In the 1980 documents that preceded the approval of Riverbend Landfill at its current site, and again when Waste Management took over the operation, many promises were made to the community. A sampling is listed below, followed by the reality of what has actually occurred at the site.
Promise: “The site will be kept in agriculture except for approximately 20 acres which will be taken out of agricultural production for landfilling purposes and when these 20 acres are filled, a new 20 acres will be utilized; the landfilled area will be re-converted to agricultural uses."
Reality: The current landfill covers 86 acres, none of which is now, or ever again can or will be, farmed. The total operations area of Riverbend now covers over 200 acres of high value farmland on the banks of the S. Yamhill River. The proposed expansion will cover 29 additional acres of landfilling.
Promise: "The floodplain area next to the river will have been lifted out of the floodplain and become better farm ground."
Reality: The landfill has excavated large quantities of soil from the flood plain area for use as daily cover on the landfill.
Promise: "No sight contamination will result from the use" as a landfill.
Reality: The landfill, at its current 135 ft height, is highly visible, from Highway 18, all surrounding roads and land areas for miles.
Promise: "Frequent cover virtually eliminates odor."
Reality: The landfill “odor shed” reaches out onto the surrounding area for miles and can be smelled as far away as downtown McMinnville (2+ miles distant); it is often strongest at night when cover, if it were the answer, should be covering all the working faces.
Promise: "The gas system is operating properly" (4-28-2016); "there are no issues with the landfill gas collection system" (10-26-2016); "all systems are functioning properly without any shutdowns or issues" (11-11-2016, 11-14-2016),;"we take odor complaints very seriously" (7-25-2017, 2-10-18); "all temporary cover and closure activities are performed with DEQ oversight" (6-4-2019); "all areas being filled are subject to DEQ oversight" (6-6-2019) and "approved and regulated by the DEQ" (8-28-2019). In April 2020, Riverbend sent the community "a brief update on what we’ve done in the last six months and our plans for the next six months" that did not mention the NOV. 
Reality: Riverbend's operation of its gas collection system in at least the four years 2016-2019 resulted in potentially serious harm to air quality in Yamhill County.
In January 2020 the Environmental Protection Agency issued a Notice of Violation (NOV) to Riverbend citing the landfill for gas emissions in violation of its air quality permit going back to at least 2015.
According to the NOV, Riverbend failed to comply with basic monitoring requirements including failure to discover and report "multiple exceedances of 500 PPM methane" during required Surface Emission Monitoring (SEM); failure to report or inspect "areas of cracks or seeps in the cover" or "areas of distressed vegetation and cracks or seeps in the cover"; failure to maintain landfill cover integrity; allowing water to equal or exceed 50% of well height at multiple wells; failure to maintain cover "to the extent practicable" to collect and control landfill gas; failure to "monitor well RVBDV210 for pressure, temperature, and nitrogen between October 2016 and October 2018." The NOV noted that the violations appeared to be ongoing.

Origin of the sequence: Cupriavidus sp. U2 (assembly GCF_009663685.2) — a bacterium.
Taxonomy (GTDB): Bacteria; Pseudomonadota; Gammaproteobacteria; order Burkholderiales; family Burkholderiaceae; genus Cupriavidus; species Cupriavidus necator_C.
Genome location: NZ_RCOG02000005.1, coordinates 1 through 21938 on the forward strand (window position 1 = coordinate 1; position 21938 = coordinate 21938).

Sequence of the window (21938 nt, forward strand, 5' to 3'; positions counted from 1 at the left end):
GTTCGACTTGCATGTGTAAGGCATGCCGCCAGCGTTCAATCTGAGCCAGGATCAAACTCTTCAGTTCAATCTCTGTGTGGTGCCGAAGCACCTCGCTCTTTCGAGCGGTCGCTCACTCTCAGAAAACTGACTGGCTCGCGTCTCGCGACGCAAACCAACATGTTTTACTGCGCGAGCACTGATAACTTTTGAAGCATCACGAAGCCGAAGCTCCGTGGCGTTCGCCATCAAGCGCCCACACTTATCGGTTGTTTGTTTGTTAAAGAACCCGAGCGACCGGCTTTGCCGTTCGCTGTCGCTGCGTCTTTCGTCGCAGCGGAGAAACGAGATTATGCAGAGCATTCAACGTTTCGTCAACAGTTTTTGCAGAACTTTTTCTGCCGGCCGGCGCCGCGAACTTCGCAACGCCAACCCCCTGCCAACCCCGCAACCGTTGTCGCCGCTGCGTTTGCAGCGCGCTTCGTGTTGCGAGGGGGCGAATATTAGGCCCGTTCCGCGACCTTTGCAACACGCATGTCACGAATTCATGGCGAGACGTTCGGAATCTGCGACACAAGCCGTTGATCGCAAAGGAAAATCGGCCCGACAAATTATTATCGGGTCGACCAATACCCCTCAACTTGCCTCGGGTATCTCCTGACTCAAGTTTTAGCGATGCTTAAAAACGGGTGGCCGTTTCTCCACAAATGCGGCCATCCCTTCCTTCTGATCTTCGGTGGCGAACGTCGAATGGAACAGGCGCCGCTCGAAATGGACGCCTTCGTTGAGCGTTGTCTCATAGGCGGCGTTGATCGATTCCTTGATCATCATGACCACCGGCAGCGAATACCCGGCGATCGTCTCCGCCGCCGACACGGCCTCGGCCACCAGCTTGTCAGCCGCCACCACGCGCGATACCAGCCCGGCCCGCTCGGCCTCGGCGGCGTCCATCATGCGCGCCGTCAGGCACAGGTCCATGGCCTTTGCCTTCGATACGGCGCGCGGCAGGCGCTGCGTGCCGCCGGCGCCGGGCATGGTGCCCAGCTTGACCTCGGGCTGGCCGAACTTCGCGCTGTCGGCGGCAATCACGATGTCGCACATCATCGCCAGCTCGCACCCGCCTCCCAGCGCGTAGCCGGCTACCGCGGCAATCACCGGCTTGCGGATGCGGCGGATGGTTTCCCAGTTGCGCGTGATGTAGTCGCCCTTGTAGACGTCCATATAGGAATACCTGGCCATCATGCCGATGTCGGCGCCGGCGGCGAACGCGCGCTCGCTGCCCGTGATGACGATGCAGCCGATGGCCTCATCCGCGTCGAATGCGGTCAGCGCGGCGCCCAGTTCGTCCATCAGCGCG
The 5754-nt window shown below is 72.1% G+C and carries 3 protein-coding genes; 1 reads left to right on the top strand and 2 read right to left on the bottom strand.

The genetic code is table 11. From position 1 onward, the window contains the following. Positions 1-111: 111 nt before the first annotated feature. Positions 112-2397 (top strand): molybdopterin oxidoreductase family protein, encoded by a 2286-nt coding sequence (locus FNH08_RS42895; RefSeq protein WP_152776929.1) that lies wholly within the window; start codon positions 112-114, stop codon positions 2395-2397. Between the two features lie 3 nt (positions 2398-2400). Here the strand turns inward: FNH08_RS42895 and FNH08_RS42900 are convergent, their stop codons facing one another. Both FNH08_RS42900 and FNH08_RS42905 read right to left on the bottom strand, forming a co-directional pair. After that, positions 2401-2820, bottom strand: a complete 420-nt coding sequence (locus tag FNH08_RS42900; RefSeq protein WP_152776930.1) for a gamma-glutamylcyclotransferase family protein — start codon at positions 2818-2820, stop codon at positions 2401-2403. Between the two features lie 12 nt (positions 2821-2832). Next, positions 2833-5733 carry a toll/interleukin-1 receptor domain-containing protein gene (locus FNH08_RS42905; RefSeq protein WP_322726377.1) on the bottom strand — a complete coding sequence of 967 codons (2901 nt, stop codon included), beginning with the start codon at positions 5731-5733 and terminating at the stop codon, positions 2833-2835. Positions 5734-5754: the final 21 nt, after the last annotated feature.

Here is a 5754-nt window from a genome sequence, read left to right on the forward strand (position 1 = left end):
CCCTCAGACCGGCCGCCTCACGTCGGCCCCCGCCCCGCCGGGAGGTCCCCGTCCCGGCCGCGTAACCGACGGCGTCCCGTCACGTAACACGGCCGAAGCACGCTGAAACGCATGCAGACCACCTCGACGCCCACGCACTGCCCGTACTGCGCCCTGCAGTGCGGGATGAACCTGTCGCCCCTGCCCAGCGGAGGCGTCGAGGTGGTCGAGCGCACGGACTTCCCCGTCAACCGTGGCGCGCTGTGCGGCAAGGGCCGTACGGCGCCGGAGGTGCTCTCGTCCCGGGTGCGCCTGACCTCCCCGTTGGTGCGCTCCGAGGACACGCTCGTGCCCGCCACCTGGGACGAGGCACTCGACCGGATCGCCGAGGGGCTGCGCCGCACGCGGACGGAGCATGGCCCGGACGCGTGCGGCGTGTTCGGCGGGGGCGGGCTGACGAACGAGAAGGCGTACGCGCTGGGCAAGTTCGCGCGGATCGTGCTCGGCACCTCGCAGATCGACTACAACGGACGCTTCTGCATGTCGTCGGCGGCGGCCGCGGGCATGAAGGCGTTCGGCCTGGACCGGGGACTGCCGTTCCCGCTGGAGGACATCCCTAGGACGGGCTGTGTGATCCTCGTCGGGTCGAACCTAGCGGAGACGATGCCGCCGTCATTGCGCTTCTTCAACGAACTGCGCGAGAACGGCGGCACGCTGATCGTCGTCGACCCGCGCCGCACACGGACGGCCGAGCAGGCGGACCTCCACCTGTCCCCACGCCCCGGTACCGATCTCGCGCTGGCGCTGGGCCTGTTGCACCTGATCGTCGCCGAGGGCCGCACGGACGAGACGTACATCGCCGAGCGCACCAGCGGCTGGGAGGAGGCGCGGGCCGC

Promise: Noise will be "about the same as the farm machinery." 
Reality: Noise, coming from loud back-up signal bells on trucks and other equipment, tipping/dumping activity, and landfill vehicles and machinery working the face, begins as early as 4:30 am and often continues long after operations supposedly cease.
Promise: "The surrounding property owners do not object to the landfill operation."
Promise: Riverbend predicted that it would import 850,000 tons of garbage in the ten years from 1992-2001 and a total of 1,042,450 tons in the thirty-year period 1992-2021.
Reality: Until Metro stopped sending waste to Riverbend in January 2020, the landfill imported ~525,000 tons of municipal solid waste each year, 70% of which came from outside Yamhill County.
The landfill's "available volume" is 4,360,000 tons.
Reality: The current permitted capacity of the landfill is 12,735,200 cubic yards, more than eleven times the predicted available volume.* During the period 1993-2006, the landfill accepted 5,748,109 tons of waste. After 2006 and each year through 2014, Riverbend accepted more than 600,000 tons of waste.
Promise: The landfill will reach capacity in ~2040.
* Per DEQ's permit notice for vertical expansion, March 2017: "Its [landfill's] permitted capacity is approximately 12,245,200 cubic yards. Under the current permit, the landfill is expected to reach capacity in mid-2017."
Per Bob Schwarz, 3-6-19: "The vertical expansion (the final grading plan modification) that we [DEQ] approved in 2017 provided for additional capacity of 490,000 cubic yards."
12,245,200 plus 490,000 = 12,735,200 cubic yards
** Applicant’s Initial Remand Submittal, July 8, 2020, at page 4
Promise: RLI will institute random sampling of loads brought to the landfill and will remove prohibited waste.
Now, random monitoring occurs but one still sees items that are either outright prohibited or could have been removed for recycling prior to being “dumped”.
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